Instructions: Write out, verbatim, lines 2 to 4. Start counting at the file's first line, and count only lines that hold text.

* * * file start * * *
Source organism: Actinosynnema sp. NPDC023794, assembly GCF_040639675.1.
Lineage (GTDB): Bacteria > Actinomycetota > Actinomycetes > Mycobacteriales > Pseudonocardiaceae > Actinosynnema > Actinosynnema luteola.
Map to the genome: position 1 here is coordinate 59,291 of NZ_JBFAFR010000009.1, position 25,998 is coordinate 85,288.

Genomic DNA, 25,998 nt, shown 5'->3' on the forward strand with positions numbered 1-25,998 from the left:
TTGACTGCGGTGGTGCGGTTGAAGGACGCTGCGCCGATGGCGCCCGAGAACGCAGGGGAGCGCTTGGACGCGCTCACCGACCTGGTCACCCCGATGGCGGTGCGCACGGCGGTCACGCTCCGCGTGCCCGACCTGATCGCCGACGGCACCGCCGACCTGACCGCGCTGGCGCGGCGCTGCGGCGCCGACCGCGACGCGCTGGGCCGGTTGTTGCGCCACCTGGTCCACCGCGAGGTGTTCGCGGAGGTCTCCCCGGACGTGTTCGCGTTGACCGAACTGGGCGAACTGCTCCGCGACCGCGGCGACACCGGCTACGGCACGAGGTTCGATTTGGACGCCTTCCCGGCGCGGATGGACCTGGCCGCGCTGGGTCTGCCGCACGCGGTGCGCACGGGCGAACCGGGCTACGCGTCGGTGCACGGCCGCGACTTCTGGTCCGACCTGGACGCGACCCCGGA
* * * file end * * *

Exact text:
Lineage (GTDB): Bacteria > Actinomycetota > Actinomycetes > Mycobacteriales > Pseudonocardiaceae > Actinosynnema > Actinosynnema luteola.
Map to the genome: position 1 here is coordinate 59,291 of NZ_JBFAFR010000009.1, position 25,998 is coordinate 85,288.

Genomic DNA, 25,998 nt, shown 5'->3' on the forward strand with positions numbered 1-25,998 from the left: